The Antichrist: Iraq’s political, religious force

Moqtada Sadr: Iraq’s political, religious force

December 1, 2021

When he raises his index finger and frowns, Iraq holds its breath: the mercurial cleric Moqtada Sadr has yet again emerged as kingmaker following last month’s parliamentary polls.

Today, as in past years following the overthrow of dictator Saddam Hussein, Iraq cannot ignore the preacher who once led a militia against American and Iraqi government forces.

Now he wants his Sadrist movement to lead the formation of the next government.

Final results in the October 10 parliamentary vote announced by the electoral commission gave the movement the largest bloc, 73 of parliament’s 329 seats — up from the 54 it held before.

The results were announced over seven weeks after the polls, following fierce contestation by rival Shiite blocs, some of which alleged fraud in the ballots.

The composition of the next government, and who will be prime minister, will depend on the outcome of negotiations between Sadr and his opponents.

One of them is Nuri al-Maliki, a pro-Iran figure who gained the premiership in 2006 with support from Moqtada Sadr.

But the following year the cleric, who wears a black turban symbolic of a descendant of the Prophet Mohammed, ordered his followers to pull out of Maliki’s cabinet, almost bringing down the government.

It was just one of several reversals the chameleon-like figure has made over the years, including in 2008 when he suspended activities of his Mahdi Army, which had been one of Iraq’s most active and feared Shiite militias.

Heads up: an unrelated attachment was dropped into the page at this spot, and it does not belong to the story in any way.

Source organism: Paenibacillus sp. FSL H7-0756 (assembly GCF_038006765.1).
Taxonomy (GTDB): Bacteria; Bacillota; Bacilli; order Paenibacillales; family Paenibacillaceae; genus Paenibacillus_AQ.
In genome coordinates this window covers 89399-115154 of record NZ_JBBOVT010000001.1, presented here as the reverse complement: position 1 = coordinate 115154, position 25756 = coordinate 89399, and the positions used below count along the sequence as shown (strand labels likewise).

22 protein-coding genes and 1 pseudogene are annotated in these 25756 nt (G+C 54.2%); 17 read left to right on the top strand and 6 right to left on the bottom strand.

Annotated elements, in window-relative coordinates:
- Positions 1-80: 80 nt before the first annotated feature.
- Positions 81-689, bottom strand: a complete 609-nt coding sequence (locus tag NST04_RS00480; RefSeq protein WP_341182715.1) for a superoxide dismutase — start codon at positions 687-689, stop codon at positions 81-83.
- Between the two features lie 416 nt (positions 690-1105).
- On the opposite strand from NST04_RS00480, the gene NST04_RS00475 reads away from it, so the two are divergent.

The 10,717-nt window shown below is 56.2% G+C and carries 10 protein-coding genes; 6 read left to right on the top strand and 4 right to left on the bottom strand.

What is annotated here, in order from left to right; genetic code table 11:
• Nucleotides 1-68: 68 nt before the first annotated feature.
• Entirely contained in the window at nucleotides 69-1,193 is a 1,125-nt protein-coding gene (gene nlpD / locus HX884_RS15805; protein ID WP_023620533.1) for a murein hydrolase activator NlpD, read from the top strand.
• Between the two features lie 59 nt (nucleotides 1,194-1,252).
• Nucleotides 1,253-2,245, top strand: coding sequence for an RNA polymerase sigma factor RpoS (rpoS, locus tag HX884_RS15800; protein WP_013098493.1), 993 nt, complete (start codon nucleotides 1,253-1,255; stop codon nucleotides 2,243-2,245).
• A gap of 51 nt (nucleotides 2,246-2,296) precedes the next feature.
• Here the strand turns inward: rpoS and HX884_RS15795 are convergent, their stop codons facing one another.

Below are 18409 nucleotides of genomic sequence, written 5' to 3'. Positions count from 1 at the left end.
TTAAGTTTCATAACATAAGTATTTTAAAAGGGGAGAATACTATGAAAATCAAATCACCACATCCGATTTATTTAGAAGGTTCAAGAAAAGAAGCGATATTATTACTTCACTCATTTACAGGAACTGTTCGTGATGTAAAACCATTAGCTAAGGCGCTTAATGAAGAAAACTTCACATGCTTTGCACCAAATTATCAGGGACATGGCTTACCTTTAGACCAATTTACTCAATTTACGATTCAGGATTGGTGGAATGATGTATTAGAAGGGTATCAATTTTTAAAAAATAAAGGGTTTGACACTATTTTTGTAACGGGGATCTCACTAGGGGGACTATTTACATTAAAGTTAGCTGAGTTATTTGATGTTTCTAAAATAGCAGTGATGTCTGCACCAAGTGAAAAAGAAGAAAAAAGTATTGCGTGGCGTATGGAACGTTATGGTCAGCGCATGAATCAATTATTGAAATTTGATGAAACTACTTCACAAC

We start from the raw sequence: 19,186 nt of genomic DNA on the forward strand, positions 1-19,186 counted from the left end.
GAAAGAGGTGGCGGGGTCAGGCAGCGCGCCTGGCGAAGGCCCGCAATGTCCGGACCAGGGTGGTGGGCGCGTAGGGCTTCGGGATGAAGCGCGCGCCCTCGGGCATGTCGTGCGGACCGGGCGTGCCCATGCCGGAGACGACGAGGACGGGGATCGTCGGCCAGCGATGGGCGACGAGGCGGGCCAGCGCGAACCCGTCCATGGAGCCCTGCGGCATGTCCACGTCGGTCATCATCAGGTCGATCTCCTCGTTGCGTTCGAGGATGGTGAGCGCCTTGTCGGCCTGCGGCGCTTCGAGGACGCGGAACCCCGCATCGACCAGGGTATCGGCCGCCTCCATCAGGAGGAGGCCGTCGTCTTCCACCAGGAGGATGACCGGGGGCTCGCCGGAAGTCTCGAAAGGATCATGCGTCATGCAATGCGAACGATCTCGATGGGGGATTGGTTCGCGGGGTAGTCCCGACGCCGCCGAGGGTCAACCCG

Now Moqtada Sadr denounces the arms held by his adversaries, parties linked to the Hashed al-Shaabi network of former paramilitary forces, with whom he must negotiate on forming a government.

“Civil peace will not be destabilised,” he tweeted days after the vote, responding to calls on social media for violence, after the Hashed lost seats in the election.

Sadr also said “arms should be in the hands of the state, and their use outside of that framework prohibited”, in a clear reference to the Hashed.

On November 18, he addressed “political forces who consider themselves the losers of these elections”, and said their defeat “should not open a path to the ruin of Iraq’s democratic process”.

An ‘obedient base’

Sadr retains a devoted following of millions among the country’s majority Shiite population, including in the poor Baghdad district of Sadr City.

“He can occupy the streets. No one in Iraq can do it as well as him,” said Hamdi Malik, of the Washington Institute for Near East Policy.

Perhaps uniquely in Iraq, Sadr has “a very obedient base” which also comprises a formidable online presence attacking his rivals in cyberspace, Malik said.

“Everything is revolving around him. That in Iraq is very important,” he added.

During youth-led protests that erupted two years ago, Sadr sent thousands of followers to support the movement.

He then called them back, and later invited them to “relaunch the peaceful reformist revolution”.

Hundreds of activists died in the protests. The movement has blamed pro-Iranian armed groups for the bloodshed.

Sadr initially said he would not take part in the parliamentary election but then reversed course, saying his movement would participate in order to help “end corruption”.

“He might look a little bit crazy because of what he does,” said Malik, but for his supporters “this craziness of withdrawing from the elections, coming back to the elections, threatening people, it’s a sign of strength, charisma for many people”.

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